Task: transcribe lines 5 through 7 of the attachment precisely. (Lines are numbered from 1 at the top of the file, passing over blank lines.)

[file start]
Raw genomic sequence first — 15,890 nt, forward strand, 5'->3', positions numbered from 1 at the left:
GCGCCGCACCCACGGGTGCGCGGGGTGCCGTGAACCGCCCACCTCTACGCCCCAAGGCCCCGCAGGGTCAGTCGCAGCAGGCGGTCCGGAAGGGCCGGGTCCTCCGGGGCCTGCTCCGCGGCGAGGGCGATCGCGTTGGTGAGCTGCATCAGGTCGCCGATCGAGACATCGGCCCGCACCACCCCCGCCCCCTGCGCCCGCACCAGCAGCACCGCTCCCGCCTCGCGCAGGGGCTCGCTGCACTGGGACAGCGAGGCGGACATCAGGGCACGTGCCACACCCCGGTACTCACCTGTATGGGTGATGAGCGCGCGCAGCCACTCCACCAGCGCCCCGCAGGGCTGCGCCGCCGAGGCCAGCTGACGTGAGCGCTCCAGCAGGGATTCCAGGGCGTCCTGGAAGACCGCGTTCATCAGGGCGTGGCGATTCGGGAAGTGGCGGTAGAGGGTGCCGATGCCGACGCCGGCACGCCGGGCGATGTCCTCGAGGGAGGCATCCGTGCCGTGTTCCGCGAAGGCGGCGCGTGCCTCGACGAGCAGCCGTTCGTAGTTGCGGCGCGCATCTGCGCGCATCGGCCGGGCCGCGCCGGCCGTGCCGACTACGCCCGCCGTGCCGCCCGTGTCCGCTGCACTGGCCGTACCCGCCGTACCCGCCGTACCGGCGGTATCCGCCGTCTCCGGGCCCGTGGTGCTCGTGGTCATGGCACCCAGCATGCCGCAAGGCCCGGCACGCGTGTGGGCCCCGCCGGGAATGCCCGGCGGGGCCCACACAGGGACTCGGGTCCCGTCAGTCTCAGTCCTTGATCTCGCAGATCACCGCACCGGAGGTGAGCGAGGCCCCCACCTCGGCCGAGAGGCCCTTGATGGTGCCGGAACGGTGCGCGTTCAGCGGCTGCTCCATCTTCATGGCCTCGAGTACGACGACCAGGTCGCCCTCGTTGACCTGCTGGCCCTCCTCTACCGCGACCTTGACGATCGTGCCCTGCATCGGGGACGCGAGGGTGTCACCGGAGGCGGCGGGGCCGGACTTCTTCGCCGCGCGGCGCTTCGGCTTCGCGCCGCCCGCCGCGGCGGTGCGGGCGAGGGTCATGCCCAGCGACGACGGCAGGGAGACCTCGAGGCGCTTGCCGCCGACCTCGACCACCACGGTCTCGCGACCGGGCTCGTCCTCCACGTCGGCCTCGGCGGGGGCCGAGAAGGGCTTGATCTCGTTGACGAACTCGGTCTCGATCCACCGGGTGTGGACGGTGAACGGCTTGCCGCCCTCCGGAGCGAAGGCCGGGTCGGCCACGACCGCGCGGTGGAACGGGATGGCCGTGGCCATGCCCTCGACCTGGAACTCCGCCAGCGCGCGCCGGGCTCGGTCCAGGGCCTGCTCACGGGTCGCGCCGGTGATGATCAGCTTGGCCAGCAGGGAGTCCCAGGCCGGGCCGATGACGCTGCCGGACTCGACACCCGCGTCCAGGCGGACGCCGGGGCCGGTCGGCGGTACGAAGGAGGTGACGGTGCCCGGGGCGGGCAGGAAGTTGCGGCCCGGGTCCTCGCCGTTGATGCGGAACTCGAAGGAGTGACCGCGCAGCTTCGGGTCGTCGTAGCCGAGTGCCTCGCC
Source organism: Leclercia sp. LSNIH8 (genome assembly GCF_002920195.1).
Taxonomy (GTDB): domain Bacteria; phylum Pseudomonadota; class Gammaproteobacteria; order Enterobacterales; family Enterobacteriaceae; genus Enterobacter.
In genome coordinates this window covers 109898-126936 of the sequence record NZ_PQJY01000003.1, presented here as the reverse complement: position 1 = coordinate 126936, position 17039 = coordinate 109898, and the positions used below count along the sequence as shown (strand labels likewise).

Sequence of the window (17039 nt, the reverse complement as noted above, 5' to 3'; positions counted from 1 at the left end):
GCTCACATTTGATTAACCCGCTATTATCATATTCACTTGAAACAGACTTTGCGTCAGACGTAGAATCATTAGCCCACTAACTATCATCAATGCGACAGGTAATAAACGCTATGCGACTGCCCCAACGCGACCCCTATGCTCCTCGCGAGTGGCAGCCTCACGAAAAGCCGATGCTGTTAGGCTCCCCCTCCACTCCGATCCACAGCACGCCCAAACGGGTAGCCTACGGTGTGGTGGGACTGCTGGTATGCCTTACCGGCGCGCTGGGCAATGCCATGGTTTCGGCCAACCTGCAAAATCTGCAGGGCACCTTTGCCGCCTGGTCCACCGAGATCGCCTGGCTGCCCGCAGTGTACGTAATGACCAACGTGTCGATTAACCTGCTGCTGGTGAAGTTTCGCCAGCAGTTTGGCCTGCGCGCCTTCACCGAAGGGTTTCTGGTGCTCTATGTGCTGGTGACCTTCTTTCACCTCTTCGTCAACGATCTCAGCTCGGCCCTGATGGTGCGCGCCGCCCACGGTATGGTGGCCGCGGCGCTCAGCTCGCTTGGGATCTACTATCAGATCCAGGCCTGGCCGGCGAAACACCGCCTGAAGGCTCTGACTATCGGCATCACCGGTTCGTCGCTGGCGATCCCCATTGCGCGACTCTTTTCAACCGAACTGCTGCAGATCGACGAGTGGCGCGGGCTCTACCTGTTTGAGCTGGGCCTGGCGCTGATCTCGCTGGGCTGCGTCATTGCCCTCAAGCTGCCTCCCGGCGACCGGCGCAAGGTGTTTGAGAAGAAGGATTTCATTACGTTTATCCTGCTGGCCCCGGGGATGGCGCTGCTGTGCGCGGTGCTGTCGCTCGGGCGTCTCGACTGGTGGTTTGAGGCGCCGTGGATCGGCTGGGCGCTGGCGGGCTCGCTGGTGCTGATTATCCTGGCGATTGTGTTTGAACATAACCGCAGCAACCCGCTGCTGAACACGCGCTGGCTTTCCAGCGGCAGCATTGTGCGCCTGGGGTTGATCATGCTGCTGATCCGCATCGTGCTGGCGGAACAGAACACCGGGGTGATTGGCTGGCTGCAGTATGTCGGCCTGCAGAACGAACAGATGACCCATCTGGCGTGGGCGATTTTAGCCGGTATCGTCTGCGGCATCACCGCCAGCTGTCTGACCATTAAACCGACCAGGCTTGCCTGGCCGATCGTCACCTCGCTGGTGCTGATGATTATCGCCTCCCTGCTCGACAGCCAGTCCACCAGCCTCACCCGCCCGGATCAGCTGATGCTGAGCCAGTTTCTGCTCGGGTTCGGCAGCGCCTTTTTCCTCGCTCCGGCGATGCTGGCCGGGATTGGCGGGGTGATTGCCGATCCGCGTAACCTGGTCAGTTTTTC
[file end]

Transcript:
In genome coordinates this window covers 109898-126936 of the sequence record NZ_PQJY01000003.1, presented here as the reverse complement: position 1 = coordinate 126936, position 17039 = coordinate 109898, and the positions used below count along the sequence as shown (strand labels likewise).

Sequence of the window (17039 nt, the reverse complement as noted above, 5' to 3'; positions counted from 1 at the left end):
GCTCACATTTGATTAACCCGCTATTATCATATTCACTTGAAACAGACTTTGCGTCAGACGTAGAATCATTAGCCCACTAACTATCATCAATGCGACAGGTAATAAACGCTATGCGACTGCCCCAACGCGACCCCTATGCTCCTCGCGAGTGGCAGCCTCACGAAAAGCCGATGCTGTTAGGCTCCCCCTCCACTCCGATCCACAGCACGCCCAAACGGGTAGCCTACGGTGTGGTGGGACTGCTGGTATGCCTTACCGGCGCGCTGGGCAATGCCATGGTTTCGGCCAACCTGCAAAATCTGCAGGGCACCTTTGCCGCCTGGTCCACCGAGATCGCCTGGCTGCCCGCAGTGTACGTAATGACCAACGTGTCGATTAACCTGCTGCTGGTGAAGTTTCGCCAGCAGTTTGGCCTGCGCGCCTTCACCGAAGGGTTTCTGGTGCTCTATGTGCTGGTGACCTTCTTTCACCTCTTCGTCAACGATCTCAGCTCGGCCCTGATGGTGCGCGCCGCCCACGGTATGGTGGCCGCGGCGCTCAGCTCGCTTGGGATCTACTATCAGATCCAGGCCTGGCCGGCGAAACACCGCCTGAAGGCTCTGACTATCGGCATCACCGGTTCGTCGCTGGCGATCCCCATTGCGCGACTCTTTTCAACCGAACTGCTGCAGATCGACGAGTGGCGCGGGCTCTACCTGTTTGAGCTGGGCCTGGCGCTGATCTCGCTGGGCTGCGTCATTGCCCTCAAGCTGCCTCCCGGCGACCGGCGCAAGGTGTTTGAGAAGAAGGATTTCATTACGTTTATCCTGCTGGCCCCGGGGATGGCGCTGCTGTGCGCGGTGCTGTCGCTCGGGCGTCTCGACTGGTGGTTTGAGGCGCCGTGGATCGGCTGGGCGCTGGCGGGCTCGCTGGTGCTGATTATCCTGGCGATTGTGTTTGAACATAACCGCAGCAACCCGCTGCTGAACACGCGCTGGCTTTCCAGCGGCAGCATTGTGCGCCTGGGGTTGATCATGCTGCTGATCCGCATCGTGCTGGCGGAACAGAACACCGGGGTGATTGGCTGGCTGCAGTATGTCGGCCTGCAGAACGAACAGATGACCCATCTGGCGTGGGCGATTTTAGCCGGTATCGTCTGCGGCATCACCGCCAGCTGTCTGACCATTAAACCGACCAGGCTTGCCTGGCCGATCGTCACCTCGCTGGTGCTGATGATTATCGCCTCCCTGCTCGACAGCCAGTCCACCAGCCTCACCCGCCCGGATCAGCTGATGCTGAGCCAGTTTCTGCTCGGGTTCGGCAGCGCCTTTTTCCTCGCTCCGGCGATGCTGGCCGGGATTGGCGGGGTGATTGCCGATCCGCGTAACCTGGTCAGTTTTTC